95% developers would embrace a hybrid working model
The majority of tech workers are ready to embrace hybrid working, splitting their work between the office and home, according to a new survey conducted by developer recruitment platform CodinGame.
A poll of more than 15,000 developers on the CodinGame platform revealed that 95% would embrace a hybrid working model, where they worked remotely some of the time.
However, only 23% of those developers surveyed said they would want to work remotely full-time, preferring to go into the office for part of the week.
This suggests that most developers are not keen on the idea of losing the social benefits of the office culture or the collaborative benefits of working closely as a team on site.
Just under half (43%) of respondents said the winning formula for hybrid working would be 2-3 remote working days per week.
Currently, people who can work from home are advised to do so, but this is expected to change next month when social distancing restrictions are lifted by the government.
CodinGame also asked tech recruiters if developers would be offered remote working as an option and the majority said they would.
Just over half (53%) of recruiters said they already offered flexible working, while nearly half said 100% remote working would be considered if requested.
At a time when skilled developers are in high demand, offering 100% remote working would allow companies to tap into a much deeper pool of tech talent, considering developers who are based overseas and aren’t interested in relocating.
With the pandemic continuing to restrict movement between countries, remote developer recruitment platforms have become a go-to solution for companies looking to hire programmers.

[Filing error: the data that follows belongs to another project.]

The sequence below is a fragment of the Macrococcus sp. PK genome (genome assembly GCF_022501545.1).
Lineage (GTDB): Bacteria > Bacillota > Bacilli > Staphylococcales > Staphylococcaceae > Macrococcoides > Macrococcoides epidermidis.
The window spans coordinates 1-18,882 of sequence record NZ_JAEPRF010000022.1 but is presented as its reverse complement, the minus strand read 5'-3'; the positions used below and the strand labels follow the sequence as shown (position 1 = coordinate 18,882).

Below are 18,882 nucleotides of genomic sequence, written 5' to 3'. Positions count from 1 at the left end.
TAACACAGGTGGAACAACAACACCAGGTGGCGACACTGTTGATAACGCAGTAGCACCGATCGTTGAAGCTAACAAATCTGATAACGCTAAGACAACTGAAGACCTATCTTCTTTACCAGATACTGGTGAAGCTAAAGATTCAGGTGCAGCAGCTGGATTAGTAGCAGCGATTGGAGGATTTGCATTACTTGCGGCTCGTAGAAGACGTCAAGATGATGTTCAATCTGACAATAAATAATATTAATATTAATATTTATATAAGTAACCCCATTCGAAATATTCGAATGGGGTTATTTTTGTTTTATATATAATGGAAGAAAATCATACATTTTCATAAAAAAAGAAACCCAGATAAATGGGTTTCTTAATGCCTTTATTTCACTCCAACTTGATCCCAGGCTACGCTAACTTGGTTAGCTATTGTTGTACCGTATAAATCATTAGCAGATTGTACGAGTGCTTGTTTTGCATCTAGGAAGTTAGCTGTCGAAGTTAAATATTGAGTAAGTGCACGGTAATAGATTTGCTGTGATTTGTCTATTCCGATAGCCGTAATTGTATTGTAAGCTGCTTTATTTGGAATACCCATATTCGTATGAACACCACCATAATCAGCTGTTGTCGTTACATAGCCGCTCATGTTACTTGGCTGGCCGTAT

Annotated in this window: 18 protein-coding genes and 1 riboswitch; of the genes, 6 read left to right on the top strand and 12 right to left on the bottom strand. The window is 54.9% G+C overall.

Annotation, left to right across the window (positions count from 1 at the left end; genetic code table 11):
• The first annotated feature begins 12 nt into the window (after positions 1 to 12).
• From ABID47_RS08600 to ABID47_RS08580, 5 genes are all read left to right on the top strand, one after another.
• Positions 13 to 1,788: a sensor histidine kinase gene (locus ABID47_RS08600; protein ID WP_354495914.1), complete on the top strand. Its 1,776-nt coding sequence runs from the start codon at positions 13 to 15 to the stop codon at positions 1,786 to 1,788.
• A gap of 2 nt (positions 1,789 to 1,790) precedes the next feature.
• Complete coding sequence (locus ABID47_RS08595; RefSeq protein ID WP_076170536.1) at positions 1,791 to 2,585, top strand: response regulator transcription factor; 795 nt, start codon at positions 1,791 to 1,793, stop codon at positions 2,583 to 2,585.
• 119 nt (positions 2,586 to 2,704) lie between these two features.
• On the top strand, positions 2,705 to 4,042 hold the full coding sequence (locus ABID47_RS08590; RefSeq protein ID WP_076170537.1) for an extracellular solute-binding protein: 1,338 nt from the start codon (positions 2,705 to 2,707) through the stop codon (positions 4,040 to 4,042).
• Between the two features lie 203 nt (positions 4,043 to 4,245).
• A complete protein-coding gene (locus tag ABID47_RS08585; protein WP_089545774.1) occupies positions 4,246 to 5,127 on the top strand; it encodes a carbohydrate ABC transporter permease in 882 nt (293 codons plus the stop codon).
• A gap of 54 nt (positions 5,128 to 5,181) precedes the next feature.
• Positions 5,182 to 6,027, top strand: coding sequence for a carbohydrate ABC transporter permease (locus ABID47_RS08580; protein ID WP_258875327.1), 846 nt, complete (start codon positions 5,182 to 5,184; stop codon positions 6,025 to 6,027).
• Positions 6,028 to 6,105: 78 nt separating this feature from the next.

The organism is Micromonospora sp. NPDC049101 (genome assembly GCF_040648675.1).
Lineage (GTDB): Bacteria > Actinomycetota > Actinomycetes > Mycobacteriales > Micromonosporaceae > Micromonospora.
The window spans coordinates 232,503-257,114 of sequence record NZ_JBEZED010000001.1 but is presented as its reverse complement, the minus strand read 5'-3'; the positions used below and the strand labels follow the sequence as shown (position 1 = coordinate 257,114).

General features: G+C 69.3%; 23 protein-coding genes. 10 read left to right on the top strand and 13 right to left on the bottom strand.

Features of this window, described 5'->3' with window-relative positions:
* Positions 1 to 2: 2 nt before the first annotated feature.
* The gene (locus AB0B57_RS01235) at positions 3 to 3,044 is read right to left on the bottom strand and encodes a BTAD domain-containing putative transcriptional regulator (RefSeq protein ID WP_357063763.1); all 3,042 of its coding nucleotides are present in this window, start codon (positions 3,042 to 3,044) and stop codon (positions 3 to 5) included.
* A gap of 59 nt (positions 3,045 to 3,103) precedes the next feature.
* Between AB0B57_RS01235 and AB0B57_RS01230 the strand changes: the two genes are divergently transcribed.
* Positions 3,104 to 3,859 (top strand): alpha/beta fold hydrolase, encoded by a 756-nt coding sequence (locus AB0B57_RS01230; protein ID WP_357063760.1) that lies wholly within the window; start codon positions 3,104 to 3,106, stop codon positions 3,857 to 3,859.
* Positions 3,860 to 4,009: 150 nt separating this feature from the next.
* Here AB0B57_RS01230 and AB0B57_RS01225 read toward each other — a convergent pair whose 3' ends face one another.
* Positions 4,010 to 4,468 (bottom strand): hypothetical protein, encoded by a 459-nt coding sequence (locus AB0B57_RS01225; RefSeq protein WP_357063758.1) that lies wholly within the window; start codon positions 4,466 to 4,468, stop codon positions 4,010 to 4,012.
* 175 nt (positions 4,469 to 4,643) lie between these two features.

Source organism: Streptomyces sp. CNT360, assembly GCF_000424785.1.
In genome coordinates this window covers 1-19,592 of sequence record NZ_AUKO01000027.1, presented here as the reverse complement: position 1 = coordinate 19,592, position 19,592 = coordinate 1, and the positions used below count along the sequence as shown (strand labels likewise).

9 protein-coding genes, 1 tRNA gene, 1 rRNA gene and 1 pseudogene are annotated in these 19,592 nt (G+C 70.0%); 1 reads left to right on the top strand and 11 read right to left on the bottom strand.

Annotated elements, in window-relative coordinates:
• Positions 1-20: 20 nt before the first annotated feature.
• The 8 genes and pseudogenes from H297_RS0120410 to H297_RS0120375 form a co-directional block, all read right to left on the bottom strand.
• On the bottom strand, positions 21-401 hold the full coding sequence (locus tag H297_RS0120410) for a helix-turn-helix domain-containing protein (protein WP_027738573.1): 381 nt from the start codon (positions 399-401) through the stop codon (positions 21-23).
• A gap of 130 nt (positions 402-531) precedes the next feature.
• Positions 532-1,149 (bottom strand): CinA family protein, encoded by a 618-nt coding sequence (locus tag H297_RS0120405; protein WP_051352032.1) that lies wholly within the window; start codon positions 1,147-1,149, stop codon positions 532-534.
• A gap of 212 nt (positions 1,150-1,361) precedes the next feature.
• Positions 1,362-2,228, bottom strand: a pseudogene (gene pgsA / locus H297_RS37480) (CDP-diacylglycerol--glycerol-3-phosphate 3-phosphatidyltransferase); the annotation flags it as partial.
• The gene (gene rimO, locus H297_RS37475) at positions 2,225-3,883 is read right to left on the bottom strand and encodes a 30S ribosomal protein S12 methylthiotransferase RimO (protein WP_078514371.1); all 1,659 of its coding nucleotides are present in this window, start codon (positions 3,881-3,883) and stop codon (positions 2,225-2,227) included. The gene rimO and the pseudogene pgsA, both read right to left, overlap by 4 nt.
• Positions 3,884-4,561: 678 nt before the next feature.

These platforms allow businesses to dematerialize all stages of the recruitment process, especially the screening phase and the technical interview, with automated testing sessions followed by “live-coding” discussions.
Says Aude Barral, co-founder of developer recruitment platform CodinGame:
“The hybrid business model is likely to become increasingly popular in a post-pandemic world, and companies may feel they need to move to this way of working if they are going to retain and attract talented staff in the future.
“That is clearly the case when it comes to hiring and retaining tech talent. With the majority of those developers we polled preferring to have the option of being able to work remotely part of the week, companies may struggle to attract and hold onto the best developers if they don’t offer flexible working.
“However, companies should also look at the remote working revolution as an opportunity to address the tech talent shortage in the UK. This strategy requires them to equip themselves with the appropriate remote recruitment tools to identify the right developer profiles.
“With high demand for skilled and experienced developers, having the infrastructure in place to manage a remote team could allow companies to tap into a much deeper pool of tech talent and hire developers based overseas to fill key positions.”